If you’ve ever heard that an ounce of prevention is worth a pound of cure, then you may well agree that bugging out now is far superior to even the best contingency plan for bugging out after the SHTF. The best bug out location in the world is the one you’re already at, so if relocating to your intended bug out area is an option for you and your family, you may want to go for it now and get the move out of the way.
Alternatively, you may have decided that you’ve just had enough of the local disasters in your area. You may be tired of flooding, or of annual hurricanes, frigid winters or tornadoes and other disasters local to your area. Whatever the case, if you’ve decided that where you currently live isn’t where you want to be stuck if SHTF, you should consider relocating now. Relocation can be tricky business, especially when it comes to moving your job and/or family, but the potential rewards can make all the effort well worth it. When you start selecting a suitable property, either for bugging out later or for relocating to now, here are some basic criteria to keep in mind:
– Water Access A good property for bugging out or relocating to should have a clean source of water, either from a surface source or from a well drilled on the property. Ideally, a stream or portion of a river flowing through the property would provide abundant water and additional wildlife. Water is life, not just for you but also for your crops, for the local wildlife, and for any livestock.
– Quality Soil Properties with abundant grasslands, meadows, and fertile soil are valuable for the potential cropland you can make use of, as well as the biodiversity that results. Healthy grasslands and woodlands can support an abundance of wildlife, including deer and rabbits. Test the soil in several areas of the property; you’ll want soil in the 6.0 – 7.0 pH range, with plenty of nitrogen, phosphorous, potassium, sulfur and other trade nutrients. Also, look for soil that drains well but isn’t too rocky, preparing overly-rocky land for crops is hard work.
– Resources Aside from water and quality soil, other valuable resources to look for in a property include forested areas, as well as land with fruit and nut trees or small orchards. Hills and mountainous areas can provide strategic outlooks to maintain the security of the property, while a strategic resource such as coal could wind up being more valuable than gold. Other useful resources may include a stream or river strong enough to harness hydroelectricity, and good sun exposure for solar energy or hills or areas suitable for collecting wind power.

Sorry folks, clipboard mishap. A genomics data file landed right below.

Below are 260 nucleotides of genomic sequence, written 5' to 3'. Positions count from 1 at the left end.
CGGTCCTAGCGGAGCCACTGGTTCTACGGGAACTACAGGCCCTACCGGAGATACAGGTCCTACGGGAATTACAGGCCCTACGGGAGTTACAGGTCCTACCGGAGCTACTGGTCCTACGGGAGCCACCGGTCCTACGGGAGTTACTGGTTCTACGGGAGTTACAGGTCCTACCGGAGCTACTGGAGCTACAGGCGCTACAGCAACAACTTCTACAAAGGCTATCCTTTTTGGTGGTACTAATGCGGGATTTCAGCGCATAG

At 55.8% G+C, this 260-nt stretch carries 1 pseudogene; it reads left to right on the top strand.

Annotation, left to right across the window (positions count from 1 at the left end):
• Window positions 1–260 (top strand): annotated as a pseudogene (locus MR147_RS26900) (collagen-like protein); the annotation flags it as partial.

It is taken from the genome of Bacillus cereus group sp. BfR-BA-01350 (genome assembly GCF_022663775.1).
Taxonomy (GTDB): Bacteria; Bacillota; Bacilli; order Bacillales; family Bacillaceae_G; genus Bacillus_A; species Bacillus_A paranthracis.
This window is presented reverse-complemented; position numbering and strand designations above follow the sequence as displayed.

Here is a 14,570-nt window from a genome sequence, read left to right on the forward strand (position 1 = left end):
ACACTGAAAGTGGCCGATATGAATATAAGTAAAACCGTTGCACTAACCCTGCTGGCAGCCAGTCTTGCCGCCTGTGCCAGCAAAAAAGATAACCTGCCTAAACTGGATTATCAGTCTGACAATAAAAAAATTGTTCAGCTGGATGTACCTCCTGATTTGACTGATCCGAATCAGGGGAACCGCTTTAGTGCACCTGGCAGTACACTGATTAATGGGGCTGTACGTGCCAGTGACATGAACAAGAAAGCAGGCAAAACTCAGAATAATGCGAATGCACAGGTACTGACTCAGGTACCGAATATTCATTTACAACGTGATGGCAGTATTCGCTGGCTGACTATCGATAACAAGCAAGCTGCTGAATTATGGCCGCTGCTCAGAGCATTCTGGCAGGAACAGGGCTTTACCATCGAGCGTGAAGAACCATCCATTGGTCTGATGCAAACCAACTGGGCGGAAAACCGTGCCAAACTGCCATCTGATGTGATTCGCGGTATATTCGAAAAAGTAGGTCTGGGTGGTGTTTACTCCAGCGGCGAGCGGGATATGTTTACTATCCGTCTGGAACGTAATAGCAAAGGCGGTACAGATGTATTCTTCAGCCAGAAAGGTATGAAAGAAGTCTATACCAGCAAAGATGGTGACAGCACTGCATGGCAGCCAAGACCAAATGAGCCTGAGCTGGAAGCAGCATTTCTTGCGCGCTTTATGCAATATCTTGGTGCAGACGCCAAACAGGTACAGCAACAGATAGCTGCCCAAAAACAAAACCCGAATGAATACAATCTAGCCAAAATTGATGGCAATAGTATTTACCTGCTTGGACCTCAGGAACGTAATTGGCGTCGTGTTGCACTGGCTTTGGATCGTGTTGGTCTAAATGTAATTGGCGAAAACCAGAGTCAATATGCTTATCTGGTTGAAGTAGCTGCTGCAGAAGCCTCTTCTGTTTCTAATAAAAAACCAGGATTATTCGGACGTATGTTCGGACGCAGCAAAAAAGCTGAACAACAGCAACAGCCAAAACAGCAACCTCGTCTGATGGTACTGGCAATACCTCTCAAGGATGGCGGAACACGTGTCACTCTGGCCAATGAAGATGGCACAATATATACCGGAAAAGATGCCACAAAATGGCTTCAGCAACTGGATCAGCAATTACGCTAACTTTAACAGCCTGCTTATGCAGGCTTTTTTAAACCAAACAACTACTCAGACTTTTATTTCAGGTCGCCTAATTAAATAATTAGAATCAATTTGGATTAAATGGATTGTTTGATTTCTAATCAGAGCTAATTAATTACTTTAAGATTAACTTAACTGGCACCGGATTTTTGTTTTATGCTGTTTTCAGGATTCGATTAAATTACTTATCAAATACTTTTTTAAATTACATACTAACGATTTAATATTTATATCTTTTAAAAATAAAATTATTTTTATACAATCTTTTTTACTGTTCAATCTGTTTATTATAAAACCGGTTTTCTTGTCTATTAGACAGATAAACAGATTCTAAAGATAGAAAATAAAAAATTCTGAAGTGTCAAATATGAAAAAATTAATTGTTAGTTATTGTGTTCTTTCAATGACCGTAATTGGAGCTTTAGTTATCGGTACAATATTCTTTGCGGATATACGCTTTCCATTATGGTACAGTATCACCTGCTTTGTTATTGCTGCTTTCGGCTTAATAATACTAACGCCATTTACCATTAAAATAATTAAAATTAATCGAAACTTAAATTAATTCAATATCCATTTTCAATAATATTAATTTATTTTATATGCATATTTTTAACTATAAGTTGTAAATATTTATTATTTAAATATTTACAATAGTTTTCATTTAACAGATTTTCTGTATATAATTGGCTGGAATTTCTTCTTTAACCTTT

– Location This might be a bit of a no-brainer for most, but the location of the property is very important. Not only will the location determine what resources are available, location also determines how many people you’re likely to have to deal with. The best locations are far from urban city centers and other densely populated areas, thus minimizing the number of people who might threaten your location and the amount of social unrest in your area.
– Shelter Properties that already have shelters, particularly houses, may come with a higher price tag on average, but there are a number of potential benefits to consider. First and foremost, a property that is developed or semi-developed is easier and quicker to move in to.If you’re relocating your family, a property with a habitable house may be more attractive than a bare parcel of land with building rights. But if you have the desire, and means, to b
– Permits & Restrictions An important consideration, and one not to be forgotten when you’re considering a property, is what you are and are not allowed to do under the law. Look for properties that have few or no restrictions on what you can develop there, and ensure that you purchase water rights in addition to the surface rights. The underlying mineral & oil rights are often severed property in many areas, so make sure you know what you’re purchasing as well.
Contingency Plan B A good initial BOL is an excellent first line of defense to have in place in the event of a serious emergency, but depending on what goes wrong, your initial BOL may not be accessible or it may not remain secure. In the aftermath of any serious societal breakdown, a certain period of lawlessness can be reasonably expected, and during that time your BOL will be vulnerable to detection and being targeted by various marauding raiders. Alternatively, your BOL may itself be subject to severe flooding, sudden fire, or other unexpected disasters that render it unusable.
In any event, it’s an excellent idea to have a secondary contingency plan, your Plan B, in place just in case of such additional, unforeseen circumstances. Your secondary BOL may not be as well stocked, supplied and developed as your primary BOL, but it should be set up and prepared with many of the same basic supplies. Apply all the same basic criteria to selecting your secondary BOL that you applied when choosing your initial BOL, including accessibility to clean water, available natural resources, amount of wildlife, climate and environment, etc.
The distance of your secondary BOL from both your home and your initial BOL is another factor to consider. More distance between your locations might help ensure their individual safety when it comes to localized disasters or other regional phenomena, but larger distances also mean you have to travel further to get between locations. A few hundred miles, in a car over open highways, may seem reasonable, but imagine making that trip over clogged or damaged roads, or having to take multiple detours or obscure back roads.